May 23, 1994 saw the end of the second, and arguably best, era of Star Trek. In the final scene of the final episode of Star Trek: The Next Generation, titled "All Good Things}, Picard sits down with the best crew in Starfleet and remarks, "I should have done this a long time ago" to which Deanna replied, "you were always welcome."

Throughout the crew's tenure under Picard, we saw the greatest acts of loyalty as one would feel in a military-esque hierarchy for their commanding officer as it moved through the years. Hell, the most glaring example was the risking of their lives in what could have been viewed as a vain attempt to rescue their beloved Captain from the Borg collective. And that was only a few years into their partnership.

RELATED: Star Trek: Picard Season 2 Trailer Reveals First Look at Q's Return

But over the years, it always felt that their loyalty was based on respect for their Commanding Officer, rather than friendship and love. Perhaps, it was Picard's fault, he was often aloof to the greater emotions that we need to truly build relationships. He was married to Starfleet and rarely made any apologies about that although perhaps showed signs of regret to that stance in Star Trek: Generations.

The rest of the crew was quite different. Few can argue that the relationships between Geordi and Data or Deanna and Will were anything but friendship and love. Indeed, these developed over time through shared experiences and emotions that they rarely had with their Captain. Additionally, Deanna's foray into the Klingon world with her relationship with Worf, as well as the years of experiences, both in the line of duty and outside, likely brought these individuals together into a camaraderie and closeness that went far beyond duty and loyalty. And truly, how much relationship can be garnered by weekly poker games over a decade...quite a bit I would wager.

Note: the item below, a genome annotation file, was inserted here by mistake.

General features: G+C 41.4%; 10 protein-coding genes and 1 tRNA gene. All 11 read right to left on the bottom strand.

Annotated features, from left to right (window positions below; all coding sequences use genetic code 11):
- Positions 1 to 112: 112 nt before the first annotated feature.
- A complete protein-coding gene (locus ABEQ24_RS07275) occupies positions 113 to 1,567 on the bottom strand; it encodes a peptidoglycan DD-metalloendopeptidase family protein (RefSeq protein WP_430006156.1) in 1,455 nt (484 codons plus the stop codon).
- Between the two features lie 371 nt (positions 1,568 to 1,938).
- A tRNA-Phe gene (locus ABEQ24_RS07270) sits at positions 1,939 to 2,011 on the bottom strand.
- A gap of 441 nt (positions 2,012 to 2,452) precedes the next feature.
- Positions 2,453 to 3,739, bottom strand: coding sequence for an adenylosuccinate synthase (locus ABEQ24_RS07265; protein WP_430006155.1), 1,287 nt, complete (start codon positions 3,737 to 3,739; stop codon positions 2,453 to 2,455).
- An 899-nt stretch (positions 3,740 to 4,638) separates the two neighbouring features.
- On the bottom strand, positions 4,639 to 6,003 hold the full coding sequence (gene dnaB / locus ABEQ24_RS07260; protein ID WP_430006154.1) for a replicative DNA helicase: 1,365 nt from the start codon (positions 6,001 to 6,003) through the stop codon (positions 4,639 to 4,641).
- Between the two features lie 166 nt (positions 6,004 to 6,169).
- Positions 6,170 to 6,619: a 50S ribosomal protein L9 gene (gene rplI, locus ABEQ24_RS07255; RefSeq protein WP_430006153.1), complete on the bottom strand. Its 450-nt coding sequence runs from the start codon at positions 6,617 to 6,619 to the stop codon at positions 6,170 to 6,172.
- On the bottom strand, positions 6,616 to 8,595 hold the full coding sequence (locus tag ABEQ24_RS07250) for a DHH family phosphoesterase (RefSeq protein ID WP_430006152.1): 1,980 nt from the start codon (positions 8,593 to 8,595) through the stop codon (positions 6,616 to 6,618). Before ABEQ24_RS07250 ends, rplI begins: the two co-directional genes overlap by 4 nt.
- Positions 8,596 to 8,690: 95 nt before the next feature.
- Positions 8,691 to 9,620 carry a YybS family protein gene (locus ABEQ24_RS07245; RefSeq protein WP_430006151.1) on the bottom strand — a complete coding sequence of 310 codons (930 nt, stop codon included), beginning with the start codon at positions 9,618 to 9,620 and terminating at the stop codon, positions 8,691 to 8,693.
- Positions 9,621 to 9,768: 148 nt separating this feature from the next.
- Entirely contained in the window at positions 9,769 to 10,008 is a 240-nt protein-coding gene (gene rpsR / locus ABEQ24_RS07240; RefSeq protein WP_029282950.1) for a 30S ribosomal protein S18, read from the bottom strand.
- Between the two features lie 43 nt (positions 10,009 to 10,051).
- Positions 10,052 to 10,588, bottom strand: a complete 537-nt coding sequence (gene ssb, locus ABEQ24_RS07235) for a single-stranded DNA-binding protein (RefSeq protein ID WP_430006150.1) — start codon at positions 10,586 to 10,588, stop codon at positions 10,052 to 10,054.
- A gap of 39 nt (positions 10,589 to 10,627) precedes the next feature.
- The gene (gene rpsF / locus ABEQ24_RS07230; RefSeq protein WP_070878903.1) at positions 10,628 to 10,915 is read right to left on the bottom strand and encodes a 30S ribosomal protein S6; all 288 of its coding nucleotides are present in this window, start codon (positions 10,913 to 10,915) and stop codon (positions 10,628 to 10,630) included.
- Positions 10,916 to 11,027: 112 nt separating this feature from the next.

Although Jean-Luc missed many years of building relationships with his crew, there are indications that this may have changed after All Good Things and clearly, they served for many more years before Riker took command of the USS Titan and our beloved Android sadly met his end. We know that the timeline Q showed Picard is now changed due to Picard solving the anti-time phenomenon in the Devron system, and likely relationships slowly became more established as Picard shared more of himself to his friends.

The new era of Nostalgia in Hollywood

A theme that is beginning to emerge within both the movie and streaming programs is the importance of nostalgia when we look at franchises and IP's that are decades removed from their original success. Today, Hollywood executives are starting to realize both the power and importance of revisiting beloved characters from our memories. Our memories, powerfully triggered by our past, awaken feelings and emotions that drive us forward to these visual displays we loved so long ago.

Today, series like Cobra Kai and movies like Halloween are pumping up the nostalgia for us in a major way and to be frank, it's one of the main reasons we come back to these with such excitement and why, in the end, the eventual arcs to these iconic projects may have the endings and emotional impact we want these escapes to be for us. A truly satisfying ending is what we are always looking for and we have been let down so many times...do Dexter, Game of Thrones, Breaking Bad or Lost ring a bell?